Emergence of Fermi arcs due to magnetic splitting in an antiferromagnet

dc.contributor.author Schrunk,, Benjamin
dc.contributor.author Kushnirenko, Yevhen
dc.contributor.author Kuthanazhi, Brinda
dc.contributor.author Ahn, Junyeong
dc.contributor.author Wang, Lin-Lin
dc.contributor.author O'Leary, Evan
dc.contributor.author Lee, Kyungchan
dc.contributor.author Eaton, Andrew
dc.contributor.author Fedorov, Alexander
dc.contributor.author Lou, Rui
dc.contributor.author Voroshnin, Vladimir
dc.contributor.author Clark, Oliver J.
dc.contributor.author Sanchez-Barriga, Jaime
dc.contributor.author Bud'ko, Sergey L.
dc.contributor.author Slager, Robert-Jan
dc.contributor.author Canfield, Paul
dc.contributor.author Kaminski, Adam
dc.contributor.author Canfield, Paul
dc.contributor.department Physics and Astronomy
dc.contributor.department Ames Laboratory
dc.date.accessioned 2022-04-28T22:58:43Z
dc.date.available 2022-04-28T22:58:43Z
dc.date.issued 2022-03-23
dc.description.abstract The Fermi surface plays an important role in controlling the electronic, transport and thermodynamic properties of materials. As the Fermi surface consists of closed contours in the momentum space for well-defined energy bands, disconnected sections known as Fermi arcs can be signatures of unusual electronic states, such as a pseudogap1. Another way to obtain Fermi arcs is to break either the time-reversal symmetry2 or the inversion symmetry3 of a three-dimensional Dirac semimetal, which results in formation of pairs of Weyl nodes that have opposite chirality4, and their projections are connected by Fermi arcs at the bulk boundary3,5,6,7,8,9,10,11,12. Here, we present experimental evidence that pairs of hole- and electron-like Fermi arcs emerge below the Neel temperature (TN) in the antiferromagnetic state of cubic NdBi due to a new magnetic splitting effect. The observed magnetic splitting is unusual, as it creates bands of opposing curvature, which change with temperature and follow the antiferromagnetic order parameter. This is different from previous theoretically considered13,14 and experimentally reported cases15,16 of magnetic splitting, such as traditional Zeeman and Rashba, in which the curvature of the bands is preserved. Therefore, our findings demonstrate a type of magnetic band splitting in the presence of a long-range antiferromagnetic order that is not readily explained by existing theoretical ideas.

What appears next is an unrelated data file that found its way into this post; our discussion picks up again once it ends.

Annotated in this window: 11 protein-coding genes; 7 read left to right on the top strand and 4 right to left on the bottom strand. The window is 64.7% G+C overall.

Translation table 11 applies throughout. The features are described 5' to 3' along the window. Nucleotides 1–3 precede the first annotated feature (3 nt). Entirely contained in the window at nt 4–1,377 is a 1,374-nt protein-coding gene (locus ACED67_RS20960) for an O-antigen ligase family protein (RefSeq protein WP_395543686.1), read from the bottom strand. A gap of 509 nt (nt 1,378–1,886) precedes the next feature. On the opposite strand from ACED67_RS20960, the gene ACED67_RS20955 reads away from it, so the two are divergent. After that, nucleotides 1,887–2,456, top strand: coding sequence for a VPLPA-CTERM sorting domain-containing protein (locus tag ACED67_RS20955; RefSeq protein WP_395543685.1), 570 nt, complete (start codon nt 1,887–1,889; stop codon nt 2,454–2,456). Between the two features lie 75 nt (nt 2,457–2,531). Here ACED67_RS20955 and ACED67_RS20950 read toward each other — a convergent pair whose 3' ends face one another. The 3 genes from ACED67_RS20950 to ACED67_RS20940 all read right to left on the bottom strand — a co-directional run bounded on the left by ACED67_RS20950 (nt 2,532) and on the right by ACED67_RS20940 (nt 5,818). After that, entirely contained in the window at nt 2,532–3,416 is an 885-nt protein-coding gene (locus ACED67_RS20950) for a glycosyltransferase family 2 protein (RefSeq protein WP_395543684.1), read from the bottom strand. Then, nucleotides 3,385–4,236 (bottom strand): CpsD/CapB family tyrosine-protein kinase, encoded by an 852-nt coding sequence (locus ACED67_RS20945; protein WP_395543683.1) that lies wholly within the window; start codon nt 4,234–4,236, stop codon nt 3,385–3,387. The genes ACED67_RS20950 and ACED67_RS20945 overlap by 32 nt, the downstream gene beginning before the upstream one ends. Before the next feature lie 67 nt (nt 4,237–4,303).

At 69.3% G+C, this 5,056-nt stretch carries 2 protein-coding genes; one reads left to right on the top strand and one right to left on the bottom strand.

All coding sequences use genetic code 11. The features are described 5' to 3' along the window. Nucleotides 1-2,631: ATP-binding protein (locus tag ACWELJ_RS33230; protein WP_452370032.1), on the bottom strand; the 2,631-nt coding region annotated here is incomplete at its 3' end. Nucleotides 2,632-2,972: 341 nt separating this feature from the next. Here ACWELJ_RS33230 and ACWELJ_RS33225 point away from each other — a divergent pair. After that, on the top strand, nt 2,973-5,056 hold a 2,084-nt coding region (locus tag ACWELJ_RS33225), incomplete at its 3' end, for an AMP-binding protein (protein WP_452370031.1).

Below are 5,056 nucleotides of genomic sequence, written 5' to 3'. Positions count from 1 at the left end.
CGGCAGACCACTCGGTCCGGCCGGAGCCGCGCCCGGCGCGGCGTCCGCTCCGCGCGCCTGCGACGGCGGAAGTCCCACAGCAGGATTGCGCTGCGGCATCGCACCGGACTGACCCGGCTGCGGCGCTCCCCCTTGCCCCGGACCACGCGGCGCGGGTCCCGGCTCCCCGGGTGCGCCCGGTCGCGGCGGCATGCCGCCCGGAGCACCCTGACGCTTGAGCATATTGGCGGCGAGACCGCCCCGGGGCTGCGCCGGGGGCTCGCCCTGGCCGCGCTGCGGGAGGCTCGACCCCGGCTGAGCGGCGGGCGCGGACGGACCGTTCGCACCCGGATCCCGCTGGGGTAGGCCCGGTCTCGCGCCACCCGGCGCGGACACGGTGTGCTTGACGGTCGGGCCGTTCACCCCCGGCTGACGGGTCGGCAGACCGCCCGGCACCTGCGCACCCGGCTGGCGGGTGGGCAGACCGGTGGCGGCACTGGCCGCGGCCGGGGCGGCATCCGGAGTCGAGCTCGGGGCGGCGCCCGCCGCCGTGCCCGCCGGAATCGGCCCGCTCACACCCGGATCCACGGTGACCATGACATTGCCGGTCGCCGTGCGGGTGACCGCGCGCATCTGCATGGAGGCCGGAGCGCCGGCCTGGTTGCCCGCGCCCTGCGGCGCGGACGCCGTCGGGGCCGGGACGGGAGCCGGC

dc.description.comments This version of the article has been accepted for publication, after peer review (when applicable) and is subject to Springer Nature’s AM terms of use, but is not the Version of Record and does not reflect post-acceptance improvements, or any corrections. The Version of Record is available online at DOI: 10.1038/s41586-022-04412-x. Copyright 2022 The Author(s). Posted with permission.
dc.identifier.uri https://dr.lib.iastate.edu/handle/20.500.12876/avVOlAdr
dc.language.iso en
dc.publisher Springer Nature
dc.source.uri https://doi.org/10.1038/s41586-022-04412-x *
dc.title Emergence of Fermi arcs due to magnetic splitting in an antiferromagnet
dc.type Article
dspace.entity.type Publication
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relation.isOrgUnitOfPublication 25913818-6714-4be5-89a6-f70c8facdf7e
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